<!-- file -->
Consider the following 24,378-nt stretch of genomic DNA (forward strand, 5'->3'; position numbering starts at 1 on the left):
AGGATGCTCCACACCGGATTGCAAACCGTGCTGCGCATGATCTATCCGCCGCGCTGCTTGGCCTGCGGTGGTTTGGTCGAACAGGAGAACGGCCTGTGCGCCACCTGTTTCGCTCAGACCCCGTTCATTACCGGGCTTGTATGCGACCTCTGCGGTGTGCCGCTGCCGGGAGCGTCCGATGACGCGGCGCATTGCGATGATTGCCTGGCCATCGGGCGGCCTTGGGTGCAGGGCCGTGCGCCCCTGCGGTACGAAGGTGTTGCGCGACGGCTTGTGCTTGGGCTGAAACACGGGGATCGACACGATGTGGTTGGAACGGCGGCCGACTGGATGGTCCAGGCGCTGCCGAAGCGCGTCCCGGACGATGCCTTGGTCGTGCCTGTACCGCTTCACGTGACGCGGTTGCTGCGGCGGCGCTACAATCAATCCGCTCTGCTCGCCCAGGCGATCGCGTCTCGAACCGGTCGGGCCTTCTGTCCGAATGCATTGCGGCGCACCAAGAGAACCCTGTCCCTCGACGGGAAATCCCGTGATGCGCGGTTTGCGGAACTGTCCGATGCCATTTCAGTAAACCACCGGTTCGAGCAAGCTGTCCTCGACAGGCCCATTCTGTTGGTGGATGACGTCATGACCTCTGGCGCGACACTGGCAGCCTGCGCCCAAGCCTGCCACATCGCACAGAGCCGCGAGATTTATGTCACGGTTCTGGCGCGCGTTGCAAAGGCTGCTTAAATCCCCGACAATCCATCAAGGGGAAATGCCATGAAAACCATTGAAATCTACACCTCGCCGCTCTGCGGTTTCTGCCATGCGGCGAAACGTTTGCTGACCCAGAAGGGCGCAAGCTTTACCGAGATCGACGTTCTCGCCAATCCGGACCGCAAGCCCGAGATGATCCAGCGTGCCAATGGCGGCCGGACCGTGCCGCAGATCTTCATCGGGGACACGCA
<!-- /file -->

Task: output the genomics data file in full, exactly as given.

Consider the following 24,378-nt stretch of genomic DNA (forward strand, 5'->3'; position numbering starts at 1 on the left):
AGGATGCTCCACACCGGATTGCAAACCGTGCTGCGCATGATCTATCCGCCGCGCTGCTTGGCCTGCGGTGGTTTGGTCGAACAGGAGAACGGCCTGTGCGCCACCTGTTTCGCTCAGACCCCGTTCATTACCGGGCTTGTATGCGACCTCTGCGGTGTGCCGCTGCCGGGAGCGTCCGATGACGCGGCGCATTGCGATGATTGCCTGGCCATCGGGCGGCCTTGGGTGCAGGGCCGTGCGCCCCTGCGGTACGAAGGTGTTGCGCGACGGCTTGTGCTTGGGCTGAAACACGGGGATCGACACGATGTGGTTGGAACGGCGGCCGACTGGATGGTCCAGGCGCTGCCGAAGCGCGTCCCGGACGATGCCTTGGTCGTGCCTGTACCGCTTCACGTGACGCGGTTGCTGCGGCGGCGCTACAATCAATCCGCTCTGCTCGCCCAGGCGATCGCGTCTCGAACCGGTCGGGCCTTCTGTCCGAATGCATTGCGGCGCACCAAGAGAACCCTGTCCCTCGACGGGAAATCCCGTGATGCGCGGTTTGCGGAACTGTCCGATGCCATTTCAGTAAACCACCGGTTCGAGCAAGCTGTCCTCGACAGGCCCATTCTGTTGGTGGATGACGTCATGACCTCTGGCGCGACACTGGCAGCCTGCGCCCAAGCCTGCCACATCGCACAGAGCCGCGAGATTTATGTCACGGTTCTGGCGCGCGTTGCAAAGGCTGCTTAAATCCCCGACAATCCATCAAGGGGAAATGCCATGAAAACCATTGAAATCTACACCTCGCCGCTCTGCGGTTTCTGCCATGCGGCGAAACGTTTGCTGACCCAGAAGGGCGCAAGCTTTACCGAGATCGACGTTCTCGCCAATCCGGACCGCAAGCCCGAGATGATCCAGCGTGCCAATGGCGGCCGGACCGTGCCGCAGATCTTCATCGGGGACACGCA